Asthma is a chronic disease that causes your airways to tighten, become inflamed (swell), and become overreactive. This makes it hard to breathe. It’s a common chronic disease that affects 25 million people in the United States.
Common symptoms of asthma include shortness of breath, wheezing, and coughing. To make a diagnosis, your doctor will look at your medical history and perform a physical exam. They may also do lung function tests.
Other respiratory illnesses can have similar symptoms to asthma but require different treatment. That’s why it’s important to get an accurate diagnosis.
One study showed that one out of three people diagnosed with asthma didn’t actually have the condition.1
Here are some other health conditions that can have symptoms similar to asthma:
Getting the right diagnosis can mean better quality of life. For some more serious conditions, it can be the difference between life and death. These other conditions may need other specific treatments instead of typical asthma medicines.
When asthma doesn’t respond to asthma medicine, some doctors prescribe oral corticosteroids. One example is prednisone. This medicine is only for short-term use. Prolonged use of oral corticosteroids due to misdiagnosis may have harmful side effects. This is another reason why a correct diagnosis is important.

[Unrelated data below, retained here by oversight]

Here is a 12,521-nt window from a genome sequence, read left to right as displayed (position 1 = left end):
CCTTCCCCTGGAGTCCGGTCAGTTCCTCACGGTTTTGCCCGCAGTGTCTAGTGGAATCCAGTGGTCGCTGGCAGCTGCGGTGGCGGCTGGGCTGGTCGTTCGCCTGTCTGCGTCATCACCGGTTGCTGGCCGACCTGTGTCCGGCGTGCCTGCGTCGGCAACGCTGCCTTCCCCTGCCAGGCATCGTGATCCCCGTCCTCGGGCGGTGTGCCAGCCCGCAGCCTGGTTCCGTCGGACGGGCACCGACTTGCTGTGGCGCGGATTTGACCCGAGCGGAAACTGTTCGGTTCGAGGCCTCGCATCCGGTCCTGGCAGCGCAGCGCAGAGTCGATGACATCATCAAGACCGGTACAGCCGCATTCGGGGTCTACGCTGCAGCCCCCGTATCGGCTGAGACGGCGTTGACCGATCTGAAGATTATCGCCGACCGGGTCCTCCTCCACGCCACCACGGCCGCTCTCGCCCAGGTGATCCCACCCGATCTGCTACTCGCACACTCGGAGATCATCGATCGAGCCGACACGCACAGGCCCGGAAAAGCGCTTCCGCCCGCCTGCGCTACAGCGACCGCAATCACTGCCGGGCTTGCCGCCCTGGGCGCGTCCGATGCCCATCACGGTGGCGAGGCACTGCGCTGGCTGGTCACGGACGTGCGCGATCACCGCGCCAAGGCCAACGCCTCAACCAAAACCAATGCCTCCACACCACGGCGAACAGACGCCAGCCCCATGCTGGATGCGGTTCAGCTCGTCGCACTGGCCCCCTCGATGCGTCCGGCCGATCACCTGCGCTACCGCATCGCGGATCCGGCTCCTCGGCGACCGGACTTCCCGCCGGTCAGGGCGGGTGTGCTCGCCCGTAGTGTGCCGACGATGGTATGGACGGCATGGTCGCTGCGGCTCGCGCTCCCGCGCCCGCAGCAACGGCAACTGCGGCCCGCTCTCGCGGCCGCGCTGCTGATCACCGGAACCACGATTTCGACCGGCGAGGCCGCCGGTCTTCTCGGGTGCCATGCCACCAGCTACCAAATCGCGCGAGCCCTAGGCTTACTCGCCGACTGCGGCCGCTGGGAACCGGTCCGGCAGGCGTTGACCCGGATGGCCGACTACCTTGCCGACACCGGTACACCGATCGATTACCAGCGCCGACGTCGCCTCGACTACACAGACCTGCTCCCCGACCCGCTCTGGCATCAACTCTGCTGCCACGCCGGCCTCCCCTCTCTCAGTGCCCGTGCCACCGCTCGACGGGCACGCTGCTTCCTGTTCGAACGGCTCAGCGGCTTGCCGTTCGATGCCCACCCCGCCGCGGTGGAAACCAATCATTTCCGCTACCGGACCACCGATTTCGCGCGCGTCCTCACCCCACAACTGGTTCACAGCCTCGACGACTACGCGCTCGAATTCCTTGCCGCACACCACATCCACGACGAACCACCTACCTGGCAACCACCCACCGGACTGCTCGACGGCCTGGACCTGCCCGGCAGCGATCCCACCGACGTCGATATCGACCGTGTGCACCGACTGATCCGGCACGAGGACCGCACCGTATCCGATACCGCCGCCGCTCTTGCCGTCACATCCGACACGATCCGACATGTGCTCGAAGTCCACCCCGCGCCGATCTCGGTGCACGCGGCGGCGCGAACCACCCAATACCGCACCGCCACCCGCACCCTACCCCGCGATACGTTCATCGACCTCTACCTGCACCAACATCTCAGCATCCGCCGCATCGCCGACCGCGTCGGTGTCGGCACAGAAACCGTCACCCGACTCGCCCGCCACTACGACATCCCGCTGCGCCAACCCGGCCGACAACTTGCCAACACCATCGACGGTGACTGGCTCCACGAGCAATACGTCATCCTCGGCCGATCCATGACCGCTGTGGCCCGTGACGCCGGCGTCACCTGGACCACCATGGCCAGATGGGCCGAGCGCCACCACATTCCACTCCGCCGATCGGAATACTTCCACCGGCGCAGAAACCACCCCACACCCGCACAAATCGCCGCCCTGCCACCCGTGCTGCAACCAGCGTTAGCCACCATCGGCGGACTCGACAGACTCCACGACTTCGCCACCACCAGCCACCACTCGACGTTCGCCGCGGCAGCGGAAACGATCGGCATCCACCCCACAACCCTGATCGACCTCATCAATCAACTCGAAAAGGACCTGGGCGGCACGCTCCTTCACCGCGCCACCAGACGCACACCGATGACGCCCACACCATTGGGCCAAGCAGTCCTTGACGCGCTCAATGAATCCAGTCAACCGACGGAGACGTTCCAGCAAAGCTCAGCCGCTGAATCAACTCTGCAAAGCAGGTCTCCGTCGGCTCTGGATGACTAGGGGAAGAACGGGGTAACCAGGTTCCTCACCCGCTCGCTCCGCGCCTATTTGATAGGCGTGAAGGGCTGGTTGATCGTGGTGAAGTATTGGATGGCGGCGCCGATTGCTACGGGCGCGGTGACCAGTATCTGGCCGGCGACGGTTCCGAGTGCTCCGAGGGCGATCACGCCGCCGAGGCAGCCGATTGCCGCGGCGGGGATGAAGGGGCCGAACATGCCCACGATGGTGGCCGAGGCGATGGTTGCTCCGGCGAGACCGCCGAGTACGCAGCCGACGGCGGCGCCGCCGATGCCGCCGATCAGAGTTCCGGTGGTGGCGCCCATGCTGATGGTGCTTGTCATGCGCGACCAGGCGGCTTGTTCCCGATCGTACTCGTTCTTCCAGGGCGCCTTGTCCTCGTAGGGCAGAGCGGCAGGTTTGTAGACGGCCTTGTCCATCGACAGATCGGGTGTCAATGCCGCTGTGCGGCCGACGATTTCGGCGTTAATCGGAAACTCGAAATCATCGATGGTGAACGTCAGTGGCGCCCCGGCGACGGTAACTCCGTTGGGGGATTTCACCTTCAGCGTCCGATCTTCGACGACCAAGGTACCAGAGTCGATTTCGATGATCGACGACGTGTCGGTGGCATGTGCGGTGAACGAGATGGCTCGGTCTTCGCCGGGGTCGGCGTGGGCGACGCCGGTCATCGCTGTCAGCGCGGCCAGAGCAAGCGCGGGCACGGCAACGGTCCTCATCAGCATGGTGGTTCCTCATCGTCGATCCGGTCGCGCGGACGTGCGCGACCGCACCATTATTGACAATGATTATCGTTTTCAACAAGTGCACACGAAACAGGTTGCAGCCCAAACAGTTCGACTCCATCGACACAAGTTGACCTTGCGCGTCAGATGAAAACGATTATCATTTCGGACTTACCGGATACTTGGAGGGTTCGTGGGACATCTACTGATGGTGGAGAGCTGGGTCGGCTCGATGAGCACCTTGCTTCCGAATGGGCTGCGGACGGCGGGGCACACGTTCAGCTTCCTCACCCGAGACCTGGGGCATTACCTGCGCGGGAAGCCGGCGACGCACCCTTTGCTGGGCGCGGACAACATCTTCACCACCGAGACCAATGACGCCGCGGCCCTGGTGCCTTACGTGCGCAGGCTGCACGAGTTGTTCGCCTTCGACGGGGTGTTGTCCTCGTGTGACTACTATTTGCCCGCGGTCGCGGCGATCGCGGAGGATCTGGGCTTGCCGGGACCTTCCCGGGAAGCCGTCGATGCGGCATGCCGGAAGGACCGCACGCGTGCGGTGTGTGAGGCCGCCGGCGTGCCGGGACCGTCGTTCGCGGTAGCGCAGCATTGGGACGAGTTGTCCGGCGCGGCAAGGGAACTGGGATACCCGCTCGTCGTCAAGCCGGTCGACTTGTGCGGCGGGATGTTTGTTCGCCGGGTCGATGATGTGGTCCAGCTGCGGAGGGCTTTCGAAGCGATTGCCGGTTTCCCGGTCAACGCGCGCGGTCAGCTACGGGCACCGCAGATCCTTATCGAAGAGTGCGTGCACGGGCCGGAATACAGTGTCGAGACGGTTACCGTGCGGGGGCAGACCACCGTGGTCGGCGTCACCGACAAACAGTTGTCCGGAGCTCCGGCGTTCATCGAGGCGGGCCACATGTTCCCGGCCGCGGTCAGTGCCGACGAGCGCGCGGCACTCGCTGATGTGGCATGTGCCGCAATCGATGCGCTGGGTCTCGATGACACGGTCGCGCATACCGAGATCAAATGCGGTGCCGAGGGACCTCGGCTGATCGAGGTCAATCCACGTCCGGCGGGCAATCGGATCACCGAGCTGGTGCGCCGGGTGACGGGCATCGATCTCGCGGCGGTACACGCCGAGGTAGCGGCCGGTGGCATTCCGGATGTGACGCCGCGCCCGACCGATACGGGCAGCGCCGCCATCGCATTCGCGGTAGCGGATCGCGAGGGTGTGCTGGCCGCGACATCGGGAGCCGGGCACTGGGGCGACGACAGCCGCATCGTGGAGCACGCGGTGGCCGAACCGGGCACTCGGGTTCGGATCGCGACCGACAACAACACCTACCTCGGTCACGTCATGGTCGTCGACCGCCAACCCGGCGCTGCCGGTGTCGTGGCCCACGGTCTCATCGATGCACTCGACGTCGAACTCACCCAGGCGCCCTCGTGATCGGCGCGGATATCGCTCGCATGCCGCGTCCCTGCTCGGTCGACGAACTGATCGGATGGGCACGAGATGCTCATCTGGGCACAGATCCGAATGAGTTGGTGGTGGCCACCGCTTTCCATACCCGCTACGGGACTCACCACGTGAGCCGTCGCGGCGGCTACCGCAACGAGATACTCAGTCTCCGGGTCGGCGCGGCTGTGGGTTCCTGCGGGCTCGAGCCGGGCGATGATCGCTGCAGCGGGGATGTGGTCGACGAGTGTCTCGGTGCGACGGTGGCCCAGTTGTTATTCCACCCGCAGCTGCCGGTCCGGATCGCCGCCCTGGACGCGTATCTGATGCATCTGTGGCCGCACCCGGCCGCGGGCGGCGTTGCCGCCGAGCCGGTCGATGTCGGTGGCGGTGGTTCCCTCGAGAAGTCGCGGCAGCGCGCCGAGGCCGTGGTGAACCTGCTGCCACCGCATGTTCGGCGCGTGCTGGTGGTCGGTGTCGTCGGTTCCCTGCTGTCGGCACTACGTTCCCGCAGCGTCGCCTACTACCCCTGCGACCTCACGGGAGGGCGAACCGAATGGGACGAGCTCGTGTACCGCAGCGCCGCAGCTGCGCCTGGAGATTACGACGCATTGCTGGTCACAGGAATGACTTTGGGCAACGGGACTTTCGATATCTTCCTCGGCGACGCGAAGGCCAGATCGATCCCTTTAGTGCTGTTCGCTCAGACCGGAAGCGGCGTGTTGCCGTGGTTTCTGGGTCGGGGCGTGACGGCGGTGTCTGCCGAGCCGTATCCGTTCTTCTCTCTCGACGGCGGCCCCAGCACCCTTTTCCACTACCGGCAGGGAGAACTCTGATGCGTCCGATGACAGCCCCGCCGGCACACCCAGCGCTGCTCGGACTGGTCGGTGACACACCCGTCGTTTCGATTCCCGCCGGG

If you have been following an asthma treatment plan but it isn’t helping, talk with your doctor. They may have you do a test called a methacholine [meh-thah-KOH-leen] challenge.
Methacholine is a type of drug that will tighten your airways at a lower dose if you have asthma. Your airways will tighten at a higher dose if you do not have asthma. During this test, your doctor will have you breathe in increasing doses of methacholine at scheduled intervals over time. Then they will do a spirometry test after each dose to see if your lung function changes.
If your lung function goes down a lot during the test, that means you have asthma. People without asthma should be able to go through the entire test without a major drop in their lung function.
If your lungs do not react to lower doses of methacholine, you may have another condition that has similar symptoms to asthma.
Medical Review: July 2022 by John James, MD
1. Shawn D. Aaron, Katherine L. Vandemheen, J. Mark FitzGerald, Martha Ainslie, Samir Gupta, Catherine Lemière, Stephen K. Field, R. Andrew McIvor, Paul Hernandez, Irvin Mayers, Sunita Mulpuru, Gonzalo G. Alvarez, Smita Pakhale, Ranjeeta Mallick, Louis-Philippe Boulet. Revaluation of Diagnosis in Adults With Physician-Diagnosed Asthma. JAMA. 2017;317(3):269–279. doi:10.1001/jama.2016.19627.